Now, I've got a loyal reader who emails me whenever she catches a typo that gets past our awesome, but human, editors. When she's too busy, there are plenty of readers to back her up. So I wouldn't say that civilization is regressing to the "ugh, me hungry, me want food" stage just yet.
Nevertheless, we spend so much time emailing, texting, and tweeting these days that it's easy to get lax and write what might generously be called a colloquial style. You've got to admit, blog comments like "I jus read your article; ___. Very insteresting!" are a bit disconcerting (Yes, that is a real comment from a real reader... and keep em comin, thx!)
Unfortunately, the WSJ article is somewhat confusing and not very helpful for employees trying to figure out what is and isn't acceptable at work, these days. For one thing, it leads with an anecdote about a chief operating officer breaking into a staff meeting to correct the grammar of a senior VP. Personally, I think correcting any employee in front of others is appalling management.
It also conflates the growing informality in tweets, messages, and internal emails with typically more formal communications with customers and in public marketing content. These are different. It even gets into esoteric grammatical debates over comma use, which I find entirely irrelevant regardless of the situation.
Since anyone who wants to have a meaningful career should know how to write, I thought I'd provide some clarity on what really matters in a business environment and what you really shouldn't bother worrying about. Here are five tips on grammar in the age of social media and mobile devices:
Social media content. If what you're writing will be public and has your name attached to it, assume that anyone who works with you or might be interested in hiring you will see it. As such, whatever it is can be conversational, and a typo isn't the end of the world, but it should still be reasonably grammatically correct. Just don't go overboard. Business writing is about clarity in communication, not following obscure rules.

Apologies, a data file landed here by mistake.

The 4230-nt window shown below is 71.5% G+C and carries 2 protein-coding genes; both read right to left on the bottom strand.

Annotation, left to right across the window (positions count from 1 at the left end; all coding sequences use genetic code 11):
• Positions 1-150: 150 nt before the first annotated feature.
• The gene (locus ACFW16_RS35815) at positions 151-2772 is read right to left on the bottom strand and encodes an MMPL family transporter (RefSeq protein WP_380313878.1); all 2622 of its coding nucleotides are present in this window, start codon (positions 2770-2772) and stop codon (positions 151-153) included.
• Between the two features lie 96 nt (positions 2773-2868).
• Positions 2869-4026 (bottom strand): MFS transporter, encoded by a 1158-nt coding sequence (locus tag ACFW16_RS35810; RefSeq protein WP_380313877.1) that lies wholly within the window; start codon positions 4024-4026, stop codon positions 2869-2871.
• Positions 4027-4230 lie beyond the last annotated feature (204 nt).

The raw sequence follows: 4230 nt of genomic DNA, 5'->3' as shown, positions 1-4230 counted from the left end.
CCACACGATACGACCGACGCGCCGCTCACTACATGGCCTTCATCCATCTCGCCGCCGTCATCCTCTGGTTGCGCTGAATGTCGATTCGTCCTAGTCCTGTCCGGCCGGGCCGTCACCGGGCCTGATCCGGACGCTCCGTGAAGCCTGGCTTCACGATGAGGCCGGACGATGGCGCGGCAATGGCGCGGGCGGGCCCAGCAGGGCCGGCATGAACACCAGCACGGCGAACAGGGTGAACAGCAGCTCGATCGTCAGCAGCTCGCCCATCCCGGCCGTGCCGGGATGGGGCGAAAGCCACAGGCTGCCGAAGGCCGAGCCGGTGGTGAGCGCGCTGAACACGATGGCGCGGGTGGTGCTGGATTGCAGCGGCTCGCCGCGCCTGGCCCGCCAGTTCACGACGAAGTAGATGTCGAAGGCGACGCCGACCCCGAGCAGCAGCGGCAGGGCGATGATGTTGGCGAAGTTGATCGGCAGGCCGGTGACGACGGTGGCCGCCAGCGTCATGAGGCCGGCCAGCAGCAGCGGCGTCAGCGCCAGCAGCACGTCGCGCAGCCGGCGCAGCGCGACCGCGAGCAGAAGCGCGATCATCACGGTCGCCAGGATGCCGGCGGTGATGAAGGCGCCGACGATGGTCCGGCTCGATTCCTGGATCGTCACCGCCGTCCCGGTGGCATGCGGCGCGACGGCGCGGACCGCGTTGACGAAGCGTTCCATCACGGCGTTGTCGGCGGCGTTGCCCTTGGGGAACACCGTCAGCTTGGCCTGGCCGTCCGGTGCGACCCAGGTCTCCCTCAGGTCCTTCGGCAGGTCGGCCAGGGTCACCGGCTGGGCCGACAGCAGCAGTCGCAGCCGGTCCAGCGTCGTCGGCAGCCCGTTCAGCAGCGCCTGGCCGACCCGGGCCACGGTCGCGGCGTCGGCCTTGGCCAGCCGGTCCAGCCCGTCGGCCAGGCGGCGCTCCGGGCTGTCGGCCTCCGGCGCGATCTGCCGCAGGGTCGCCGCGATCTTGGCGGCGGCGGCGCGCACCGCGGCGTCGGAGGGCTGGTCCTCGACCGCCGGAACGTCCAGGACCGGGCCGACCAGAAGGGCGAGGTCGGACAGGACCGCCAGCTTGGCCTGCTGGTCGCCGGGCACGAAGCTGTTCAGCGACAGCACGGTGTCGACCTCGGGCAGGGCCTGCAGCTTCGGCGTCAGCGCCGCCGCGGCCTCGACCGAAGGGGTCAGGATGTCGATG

Internal emails, messages, and documents. Even though it's an internal document, you never know who it will be forwarded to or who's going to read it. It's your reputation. I would treat it the same way as above. Conversational is fine and, if it's an email or instant message, punctuation doesn't have to be perfect. But it shouldn't cause anyone to wince and wonder if you've graduated from high school. That said, if what you're writing is an important email or document, you're sending it to management, or you want it to be impactful, then edit with care.
Emails, letters, proposals, documents, web content -- anything that customers or people outside the company will see. It should be grammatically correct and well-composed. Of course, spell-check and edit as appropriate. If you can't do that, then you shouldn't be writing anything for external consumption. Take a business writing class.
Bullet text exceptions. One notable exception that comes to mind is what I call "bullet text." On presentation slides, in spreadsheets, in resumes, where appropriate on your LinkedIn profile, on Twitter -- anywhere space is limited and proper grammar isn't necessarily expected -- business people often use bullets and phrases that are not complete sentences and sometimes omit articles like "the" and "a."
About training others. Managers shouldn't correct employees in front of others, verbally or in writing. It's demeaning and reflects poorly on the manager. If an employee needs help with grammar or composition, tell him one-on-one and help him find resources such as a good business writing class and the writer's bible, "The Elements of Style," by Strunk and White.
One more thing. This isn't about etiquette, being eloquent, or anything like that. This is about communicating with clarity. It's also about your career. If those things matter to you, then you need to take this stuff seriously, whatever the medium. Yes, I know the word "stuff" is, well, a bit informal. But you got the point, right? Then it's all good.
For additional resources, check out:and
Image courtesy of Flickr user Candace Nast